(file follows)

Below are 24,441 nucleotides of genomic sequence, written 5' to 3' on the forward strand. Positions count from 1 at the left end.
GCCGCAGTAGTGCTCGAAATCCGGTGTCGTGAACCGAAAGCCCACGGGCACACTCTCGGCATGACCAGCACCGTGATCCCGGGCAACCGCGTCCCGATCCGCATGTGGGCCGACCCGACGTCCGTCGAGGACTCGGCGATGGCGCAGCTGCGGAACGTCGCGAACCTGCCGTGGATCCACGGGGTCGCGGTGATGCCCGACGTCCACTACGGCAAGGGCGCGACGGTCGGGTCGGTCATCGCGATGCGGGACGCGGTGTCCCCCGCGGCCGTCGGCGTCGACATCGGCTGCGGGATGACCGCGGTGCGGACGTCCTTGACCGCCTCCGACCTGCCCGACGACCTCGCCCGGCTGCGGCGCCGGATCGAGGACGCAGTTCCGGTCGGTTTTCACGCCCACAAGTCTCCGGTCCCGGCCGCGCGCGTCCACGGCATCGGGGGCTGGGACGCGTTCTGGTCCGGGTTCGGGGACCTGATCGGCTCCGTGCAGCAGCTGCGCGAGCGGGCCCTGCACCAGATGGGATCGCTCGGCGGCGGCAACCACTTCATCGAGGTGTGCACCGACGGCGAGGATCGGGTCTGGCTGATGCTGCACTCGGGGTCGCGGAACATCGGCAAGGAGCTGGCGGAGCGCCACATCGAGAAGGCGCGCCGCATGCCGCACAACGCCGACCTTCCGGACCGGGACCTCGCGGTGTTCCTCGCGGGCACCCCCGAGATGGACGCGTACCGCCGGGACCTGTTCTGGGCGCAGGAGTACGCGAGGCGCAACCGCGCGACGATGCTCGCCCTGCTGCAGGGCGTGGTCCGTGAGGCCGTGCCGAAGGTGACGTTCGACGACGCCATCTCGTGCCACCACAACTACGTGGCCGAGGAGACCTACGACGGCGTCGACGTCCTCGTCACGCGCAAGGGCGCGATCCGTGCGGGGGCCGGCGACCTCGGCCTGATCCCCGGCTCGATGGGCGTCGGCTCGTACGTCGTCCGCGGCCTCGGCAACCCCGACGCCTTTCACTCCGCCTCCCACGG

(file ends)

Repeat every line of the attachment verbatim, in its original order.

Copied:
Below are 24,441 nucleotides of genomic sequence, written 5' to 3' on the forward strand. Positions count from 1 at the left end.
GCCGCAGTAGTGCTCGAAATCCGGTGTCGTGAACCGAAAGCCCACGGGCACACTCTCGGCATGACCAGCACCGTGATCCCGGGCAACCGCGTCCCGATCCGCATGTGGGCCGACCCGACGTCCGTCGAGGACTCGGCGATGGCGCAGCTGCGGAACGTCGCGAACCTGCCGTGGATCCACGGGGTCGCGGTGATGCCCGACGTCCACTACGGCAAGGGCGCGACGGTCGGGTCGGTCATCGCGATGCGGGACGCGGTGTCCCCCGCGGCCGTCGGCGTCGACATCGGCTGCGGGATGACCGCGGTGCGGACGTCCTTGACCGCCTCCGACCTGCCCGACGACCTCGCCCGGCTGCGGCGCCGGATCGAGGACGCAGTTCCGGTCGGTTTTCACGCCCACAAGTCTCCGGTCCCGGCCGCGCGCGTCCACGGCATCGGGGGCTGGGACGCGTTCTGGTCCGGGTTCGGGGACCTGATCGGCTCCGTGCAGCAGCTGCGCGAGCGGGCCCTGCACCAGATGGGATCGCTCGGCGGCGGCAACCACTTCATCGAGGTGTGCACCGACGGCGAGGATCGGGTCTGGCTGATGCTGCACTCGGGGTCGCGGAACATCGGCAAGGAGCTGGCGGAGCGCCACATCGAGAAGGCGCGCCGCATGCCGCACAACGCCGACCTTCCGGACCGGGACCTCGCGGTGTTCCTCGCGGGCACCCCCGAGATGGACGCGTACCGCCGGGACCTGTTCTGGGCGCAGGAGTACGCGAGGCGCAACCGCGCGACGATGCTCGCCCTGCTGCAGGGCGTGGTCCGTGAGGCCGTGCCGAAGGTGACGTTCGACGACGCCATCTCGTGCCACCACAACTACGTGGCCGAGGAGACCTACGACGGCGTCGACGTCCTCGTCACGCGCAAGGGCGCGATCCGTGCGGGGGCCGGCGACCTCGGCCTGATCCCCGGCTCGATGGGCGTCGGCTCGTACGTCGTCCGCGGCCTCGGCAACCCCGACGCCTTTCACTCCGCCTCCCACGG